We next examined the functional significance of having tandem C2-domains, connected in the same parent protein, by co-expressing syt1-C2A and syt1-C2B in syt1 KO neurons. If these domains must be linked in order to function properly, co-expression should fail to mimic the activity of the full-length protein. Evoked release in these dual-expressing neurons was similar to evoked release in neurons expressing syt1-C2B alone; again, potent clamping activity was observed (Fig. 4a). The frequency of spontaneous release, in contrast, was elevated compared to KO neurons expressing syt1-C2B, but was depressed compared to KO neurons expressing syt1-C2A (Fig. 4b). We postulate that this intermediate phenotype is due to heterogeneous regulation of synaptic vesicles, with some vesicles being predominantly regulated by syt1-C2A while others are predominately regulated by syt1-C2B.
We also expressed the deletion constructs in otherwise WT neurons (Fig. 4c). For these experiments, more virus was applied to each culture, compared to experiments in syt1 KO neurons. Constructs were overexpressed at levels that were 5- to 10-fold higher than endogenous syt1; this did not alter the amount of native protein (Supp. Fig. 3A). We found that syt1-C2B reduced the amplitude of evoked release (Fig. 4c) and the frequency of spontaneous release events (Fig. 4d), similar to our findings using syt1 KO neurons. This suggests that syt1-C2B acts in a dominant negative manner and that the WT protein is unable to rescue or overcome the function of this deletion mutant. Furthermore, this finding provides additional evidence that the C2-domains must be linked in tandem for full function during spontaneous and evoked release. As in KO neurons, expression of syt1-C2A in WT neurons had no effect on evoked release (Fig. 4c).
Importantly, overexpression of syt1-FL in WT neurons did not alter the single-stimulation evoked response (Fig. 4c) or the frequency of miniature events (Fig. 4d). Separate localization experiments in syt1 KO neurons, utilizing the pH-syt1 construct (Fig. 1), show a drastic increase in plasma membrane localized fraction of syt1 when overexpressed at a similar level as in the functional experiments presented in Fig. 4c (Supp. Fig. 3B, C). The lack of any phenotype from syt1 overexpression, despite the greatly increased surface fraction, argues against a role for plasma membrane localized syt1 in clamping SV fusion.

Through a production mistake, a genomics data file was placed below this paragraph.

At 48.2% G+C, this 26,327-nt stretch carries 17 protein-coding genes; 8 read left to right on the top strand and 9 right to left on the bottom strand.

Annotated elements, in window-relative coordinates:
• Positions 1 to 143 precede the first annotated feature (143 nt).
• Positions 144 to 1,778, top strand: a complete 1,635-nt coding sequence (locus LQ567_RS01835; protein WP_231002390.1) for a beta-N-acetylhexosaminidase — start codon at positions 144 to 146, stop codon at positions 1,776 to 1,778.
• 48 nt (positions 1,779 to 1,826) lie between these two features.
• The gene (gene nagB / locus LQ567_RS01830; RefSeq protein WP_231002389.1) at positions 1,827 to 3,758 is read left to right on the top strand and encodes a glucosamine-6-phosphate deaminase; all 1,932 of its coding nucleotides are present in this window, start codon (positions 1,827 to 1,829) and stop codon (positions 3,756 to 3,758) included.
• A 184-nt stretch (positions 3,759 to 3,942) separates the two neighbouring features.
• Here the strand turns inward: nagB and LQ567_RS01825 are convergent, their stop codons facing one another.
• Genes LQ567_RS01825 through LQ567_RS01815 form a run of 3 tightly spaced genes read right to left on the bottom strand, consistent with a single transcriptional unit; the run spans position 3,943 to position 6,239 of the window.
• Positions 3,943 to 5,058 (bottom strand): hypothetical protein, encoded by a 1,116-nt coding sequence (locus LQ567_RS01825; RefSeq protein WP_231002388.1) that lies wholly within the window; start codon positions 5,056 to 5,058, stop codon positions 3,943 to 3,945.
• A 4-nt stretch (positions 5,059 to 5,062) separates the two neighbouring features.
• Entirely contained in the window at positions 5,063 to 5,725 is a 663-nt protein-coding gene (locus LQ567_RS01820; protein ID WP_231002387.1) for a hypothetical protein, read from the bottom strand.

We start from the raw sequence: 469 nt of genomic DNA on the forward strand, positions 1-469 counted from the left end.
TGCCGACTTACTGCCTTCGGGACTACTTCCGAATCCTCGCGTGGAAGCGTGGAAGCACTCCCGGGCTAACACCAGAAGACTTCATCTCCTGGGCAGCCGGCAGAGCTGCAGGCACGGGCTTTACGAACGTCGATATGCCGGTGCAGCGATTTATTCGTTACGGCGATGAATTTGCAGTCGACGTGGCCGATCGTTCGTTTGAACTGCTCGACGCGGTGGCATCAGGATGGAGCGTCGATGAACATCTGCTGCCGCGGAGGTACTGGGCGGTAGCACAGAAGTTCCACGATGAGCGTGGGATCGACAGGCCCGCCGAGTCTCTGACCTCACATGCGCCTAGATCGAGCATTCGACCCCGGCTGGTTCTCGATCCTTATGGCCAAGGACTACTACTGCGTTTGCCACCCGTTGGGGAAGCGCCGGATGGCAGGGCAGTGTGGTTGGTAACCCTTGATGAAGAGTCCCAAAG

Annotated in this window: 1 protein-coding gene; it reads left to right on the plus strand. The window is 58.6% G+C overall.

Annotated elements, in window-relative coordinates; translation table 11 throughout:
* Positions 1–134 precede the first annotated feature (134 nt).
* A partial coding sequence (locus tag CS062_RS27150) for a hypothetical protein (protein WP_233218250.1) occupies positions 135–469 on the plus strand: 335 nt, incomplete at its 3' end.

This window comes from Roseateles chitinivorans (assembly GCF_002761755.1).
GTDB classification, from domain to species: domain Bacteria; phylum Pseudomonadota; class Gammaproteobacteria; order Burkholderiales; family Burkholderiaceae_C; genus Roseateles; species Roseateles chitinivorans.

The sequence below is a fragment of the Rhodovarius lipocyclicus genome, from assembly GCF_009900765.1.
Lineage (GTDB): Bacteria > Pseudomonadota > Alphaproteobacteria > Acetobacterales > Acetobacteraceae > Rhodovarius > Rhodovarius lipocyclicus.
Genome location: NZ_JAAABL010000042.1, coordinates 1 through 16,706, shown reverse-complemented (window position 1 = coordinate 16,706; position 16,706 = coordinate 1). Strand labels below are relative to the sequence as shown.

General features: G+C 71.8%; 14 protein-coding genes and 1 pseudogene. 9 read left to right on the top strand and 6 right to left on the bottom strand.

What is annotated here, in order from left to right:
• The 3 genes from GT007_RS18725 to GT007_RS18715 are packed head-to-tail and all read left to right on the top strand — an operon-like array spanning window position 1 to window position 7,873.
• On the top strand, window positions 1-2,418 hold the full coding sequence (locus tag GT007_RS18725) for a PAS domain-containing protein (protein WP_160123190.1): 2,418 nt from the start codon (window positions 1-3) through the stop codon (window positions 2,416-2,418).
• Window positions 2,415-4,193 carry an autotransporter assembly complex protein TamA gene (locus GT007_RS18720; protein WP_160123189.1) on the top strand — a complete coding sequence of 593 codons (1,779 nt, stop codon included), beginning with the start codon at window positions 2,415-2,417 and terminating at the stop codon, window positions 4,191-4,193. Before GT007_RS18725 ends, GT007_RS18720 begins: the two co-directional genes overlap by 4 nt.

Syt1-C2A-driven minis do not require Ca2+-binding activity
To determine the mechanism by which syt1-C2A increased the frequency of minis (Fig. 2e), we introduced point mutations to selectively disrupt the following key features in this domain: the Ca2+-coordinating ligands (D230,232N)33,34, membrane-penetrating residues located at the tips of the Ca2+-binding loops (M173, F234A)14, and the poly-lysine patch (K189-192A)35,36 (Fig. 5a). None of these mutations alter expression or localization compared to syt1-C2A (Supp. Fig. 4). By expressing these mutants in KO neurons, we found that the syt1-C2A-mediated increase in mIPSC frequency required neither Ca2+-binding ligands nor membrane-penetrating residues (Fig. 5b, c). Rather, the poly-lysine patch was required for this effect (Fig. 5b, c). Thus, syt1-C2A did not increase the frequency of minis by canonical Ca2+-binding; rather, transient docking of SVs, mediated by the poly-lysine patch (please see Discussion) may explain the C2A phenotype.
Distinct elements of syt1-C2B clamp and synchronize release
Analogous to the syt1-C2A experiments above, we also disrupted the Ca2+-coordinating residues (D363,365N)37,38, the membrane-penetration residues in the Ca2+-binding loops (V304A, I367A)14, and the poly-lysine patch (K326,327E)14 in syt1-C2B via mutations (Fig. 5d). In addition, arginine residues 398 and 399, thought to be important for binding t-SNARE heterodimers, were substituted to glutamine (R398,399Q)(Fig. 5d)39,40. These mutations did not alter expression or localization compared to syt1-C2B (Supp. Fig. 4).
In syt1 KO neurons, the potent clamping of evoked release by syt1-C2B (Fig. 5e) was disrupted in both the R398,399Q and K326,327E mutants. This was apparent from the larger percentage of responding neurons (Fig. 5f) and the increase in the average total charge (Fig. 5g). Notably, the R398,399Q mutant more severely disrupted clamping as evidenced by the larger increase in total evoked charge (Fig. 5g). Both mutants also disrupted the ability of syt1-C2B to synchronize evoked release (Fig. 5h). In contrast, KO neurons expressing either the Ca2+ ligand (D363,365N) or the membrane-penetration (V304A,I367A) mutant forms of syt1-C2B exhibited virtually no evoked SV fusion – synchronous or asynchronous (Fig. 5e through G). This finding indicates that the relatively low level of fully synchronous release depends on the canonical Ca2+-binding and membrane insertion activity of C2B.
The R398,399Q and K326,327E mutations also disrupted the ability of syt1-C2B to clamp spontaneous release, as evidenced by an increase in mini frequency (Fig. 5i, j). Interestingly, the R398,399Q mutant increased the frequency of spontaneous release above and beyond KO levels, similar to the phenotype of syt1-C2A (Fig. 5j). In contrast, neither the D363,365N nor the V304A,I367A mutations significantly altered the effect of syt1-C2B on mIPSC frequency (Fig. 5i, j), consistent with another Ca2+-sensor driving the majority of these miniature events41.
Syt1-C2B clamping likely depends on interactions with SNAREs